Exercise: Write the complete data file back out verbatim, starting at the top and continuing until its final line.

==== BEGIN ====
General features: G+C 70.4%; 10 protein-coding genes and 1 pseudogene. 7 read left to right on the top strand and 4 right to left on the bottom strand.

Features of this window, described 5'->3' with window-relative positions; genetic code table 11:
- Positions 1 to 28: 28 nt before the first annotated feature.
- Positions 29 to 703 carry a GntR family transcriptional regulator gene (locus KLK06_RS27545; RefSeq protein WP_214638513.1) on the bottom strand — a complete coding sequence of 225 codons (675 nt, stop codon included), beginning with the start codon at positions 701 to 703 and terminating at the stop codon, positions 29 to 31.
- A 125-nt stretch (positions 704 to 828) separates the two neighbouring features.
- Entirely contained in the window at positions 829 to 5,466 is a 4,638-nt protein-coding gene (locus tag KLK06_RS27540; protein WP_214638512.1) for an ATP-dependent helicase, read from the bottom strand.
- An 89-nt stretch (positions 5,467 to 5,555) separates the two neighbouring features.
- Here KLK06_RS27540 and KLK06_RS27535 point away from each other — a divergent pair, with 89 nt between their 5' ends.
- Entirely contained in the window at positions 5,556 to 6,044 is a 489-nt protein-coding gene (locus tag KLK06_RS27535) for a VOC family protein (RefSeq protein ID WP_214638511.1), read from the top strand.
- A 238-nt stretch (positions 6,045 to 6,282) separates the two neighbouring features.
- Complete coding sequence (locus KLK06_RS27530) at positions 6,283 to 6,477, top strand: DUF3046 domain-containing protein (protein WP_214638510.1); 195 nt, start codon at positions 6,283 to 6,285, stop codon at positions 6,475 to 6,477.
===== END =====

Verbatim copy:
General features: G+C 70.4%; 10 protein-coding genes and 1 pseudogene. 7 read left to right on the top strand and 4 right to left on the bottom strand.

Features of this window, described 5'->3' with window-relative positions; genetic code table 11:
- Positions 1 to 28: 28 nt before the first annotated feature.
- Positions 29 to 703 carry a GntR family transcriptional regulator gene (locus KLK06_RS27545; RefSeq protein WP_214638513.1) on the bottom strand — a complete coding sequence of 225 codons (675 nt, stop codon included), beginning with the start codon at positions 701 to 703 and terminating at the stop codon, positions 29 to 31.
- A 125-nt stretch (positions 704 to 828) separates the two neighbouring features.
- Entirely contained in the window at positions 829 to 5,466 is a 4,638-nt protein-coding gene (locus tag KLK06_RS27540; protein WP_214638512.1) for an ATP-dependent helicase, read from the bottom strand.
- An 89-nt stretch (positions 5,467 to 5,555) separates the two neighbouring features.
- Here KLK06_RS27540 and KLK06_RS27535 point away from each other — a divergent pair, with 89 nt between their 5' ends.
- Entirely contained in the window at positions 5,556 to 6,044 is a 489-nt protein-coding gene (locus tag KLK06_RS27535) for a VOC family protein (RefSeq protein ID WP_214638511.1), read from the top strand.
- A 238-nt stretch (positions 6,045 to 6,282) separates the two neighbouring features.
- Complete coding sequence (locus KLK06_RS27530) at positions 6,283 to 6,477, top strand: DUF3046 domain-containing protein (protein WP_214638510.1); 195 nt, start codon at positions 6,283 to 6,285, stop codon at positions 6,475 to 6,477.